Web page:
Murphy and his friend Les ‘Mac’ McNulty had decided they would ride their motorcycles to Tijuana, Mexico in the summer of 1940 before they enlisted. He had $8 in his pocket, while McNulty had $9. On the way they stopped in Latah, Washington where Spud’s uncle was a farmer, as well as the local moonshiner. The pair earned a little extra money running ‘shine to all of the farmers around the area before moving on to the Washington coast and the town of Eureka. And here, they worked at a friend’s gas station prior to rolling down Highway 101 to Tijuana.

“He told me all kinds of stories about his trip,” Terry says. “I can’t remember all of them, but he did tell me he also worked at a carnival in Laguna Beach, California where he rode the Wall of Death.
“I can see him doing that — he didn’t have any fear.”

When Murphy returned from Mexico he traded the Indian Scout for a brand new big twin Harley-Davidson. He stored the Harley in the barn on the family farm and then enlisted for service. He was shipped overseas where he was put in charge of a mobile motorcycle unit, and didn’t return until 1945.

Fast-forward 45 years to 1990. Spud and Terry are out for a ride, visiting a friend in Central Alberta who is a machinist/welder with a penchant for picking up all kinds of projects from cars to motorcycles. In his Quonset hut sat an Indian motorcycle, which had been restored to a point where it was a running machine — with a few details left unattended. Spud was offered a ride on the Indian, and he took the opportunity.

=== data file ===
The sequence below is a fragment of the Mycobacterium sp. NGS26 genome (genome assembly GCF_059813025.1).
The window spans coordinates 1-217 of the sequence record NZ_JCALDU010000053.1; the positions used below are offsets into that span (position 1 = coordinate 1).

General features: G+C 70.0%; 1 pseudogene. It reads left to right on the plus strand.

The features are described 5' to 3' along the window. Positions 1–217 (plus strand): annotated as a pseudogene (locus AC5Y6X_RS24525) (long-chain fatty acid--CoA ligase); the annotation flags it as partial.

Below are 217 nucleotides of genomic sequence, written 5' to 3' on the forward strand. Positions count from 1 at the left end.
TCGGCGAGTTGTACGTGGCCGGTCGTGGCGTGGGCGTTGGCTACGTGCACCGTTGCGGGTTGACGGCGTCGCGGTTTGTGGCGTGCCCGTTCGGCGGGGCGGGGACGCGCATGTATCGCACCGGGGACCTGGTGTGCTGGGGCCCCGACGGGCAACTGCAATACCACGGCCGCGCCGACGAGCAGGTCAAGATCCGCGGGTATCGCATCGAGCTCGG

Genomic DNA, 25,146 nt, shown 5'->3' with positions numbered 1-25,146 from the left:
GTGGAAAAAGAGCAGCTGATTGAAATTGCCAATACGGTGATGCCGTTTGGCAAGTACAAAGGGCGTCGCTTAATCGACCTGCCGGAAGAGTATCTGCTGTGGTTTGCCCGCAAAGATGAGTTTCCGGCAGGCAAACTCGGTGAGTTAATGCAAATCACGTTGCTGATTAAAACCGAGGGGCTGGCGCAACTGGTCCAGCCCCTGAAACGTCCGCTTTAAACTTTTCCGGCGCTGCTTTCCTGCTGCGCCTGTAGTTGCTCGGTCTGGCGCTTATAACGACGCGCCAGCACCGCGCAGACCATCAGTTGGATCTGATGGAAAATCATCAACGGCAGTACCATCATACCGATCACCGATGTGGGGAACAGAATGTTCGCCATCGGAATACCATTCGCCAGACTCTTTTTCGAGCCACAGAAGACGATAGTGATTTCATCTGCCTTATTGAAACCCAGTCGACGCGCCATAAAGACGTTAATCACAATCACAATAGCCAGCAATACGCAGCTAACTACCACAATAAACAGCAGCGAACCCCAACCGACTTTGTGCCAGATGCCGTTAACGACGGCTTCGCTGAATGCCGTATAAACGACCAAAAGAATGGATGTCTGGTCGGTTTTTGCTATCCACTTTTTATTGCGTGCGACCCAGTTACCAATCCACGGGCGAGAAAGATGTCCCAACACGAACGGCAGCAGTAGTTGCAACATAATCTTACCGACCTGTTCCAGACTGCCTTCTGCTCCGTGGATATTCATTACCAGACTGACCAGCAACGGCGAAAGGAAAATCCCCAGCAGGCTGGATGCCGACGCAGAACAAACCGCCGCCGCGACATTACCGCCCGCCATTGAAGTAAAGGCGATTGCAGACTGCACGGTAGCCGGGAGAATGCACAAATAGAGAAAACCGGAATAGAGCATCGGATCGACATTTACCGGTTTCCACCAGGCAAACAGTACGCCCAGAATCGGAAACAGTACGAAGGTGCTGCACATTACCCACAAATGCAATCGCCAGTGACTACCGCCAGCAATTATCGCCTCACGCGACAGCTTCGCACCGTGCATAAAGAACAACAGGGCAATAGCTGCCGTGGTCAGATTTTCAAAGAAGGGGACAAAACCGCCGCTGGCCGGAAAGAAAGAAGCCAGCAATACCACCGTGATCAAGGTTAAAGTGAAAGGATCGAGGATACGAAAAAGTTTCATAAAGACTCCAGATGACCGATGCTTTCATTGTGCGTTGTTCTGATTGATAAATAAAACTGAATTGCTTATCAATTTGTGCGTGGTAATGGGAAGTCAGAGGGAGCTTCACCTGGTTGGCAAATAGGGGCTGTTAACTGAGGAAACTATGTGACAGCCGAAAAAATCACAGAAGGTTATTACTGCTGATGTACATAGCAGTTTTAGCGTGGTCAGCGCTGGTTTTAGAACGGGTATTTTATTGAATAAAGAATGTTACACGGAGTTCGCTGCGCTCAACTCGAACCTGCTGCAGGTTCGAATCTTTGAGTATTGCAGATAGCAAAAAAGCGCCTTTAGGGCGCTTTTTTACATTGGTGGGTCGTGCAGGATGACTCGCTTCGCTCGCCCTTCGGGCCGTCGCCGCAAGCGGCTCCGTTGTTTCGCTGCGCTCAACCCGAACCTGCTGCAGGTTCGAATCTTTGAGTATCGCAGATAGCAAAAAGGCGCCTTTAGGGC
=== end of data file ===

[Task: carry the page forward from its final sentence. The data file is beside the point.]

“Afterwards, dad’s sitting there looking at this thing, and I said, ‘Why don’t you buy it?'” Terry recalls. Spud asked how much it would take to purchase, and the reply was $10,000. “Dad said OK, and reached over and shook hands on the deal.
“I pretty near fell over,” Terry adds. “Dad was from the old school of not spending a lot of money.”

When they got the bike home Spud took a close look at the serial number. He got to thinking, and went inside to dig out an old logbook where he’d documented oil and lube jobs on his 1940 Indian, and he’d also noted the serial number. Turns out the serial numbers matched, and without any inkling of the connection, Spud had just purchased the Indian he’d ridden to Mexico some 50 years earlier.

Indian’s Scout dates back to 1920, when the company introduced the model with a 596cc (37ci) 42-degree V-twin engine. Engine capacity increased in 1927 to 745cc (45ci), and the model was further improved with the introduction of the 101 Scout in 1928. The 101 Scout had a lengthened wheelbase and a lower saddle height than its predecessor. The 101 possess legendary handling traits, and it was popular with sporting motorcyclists — including Wall of Death riders.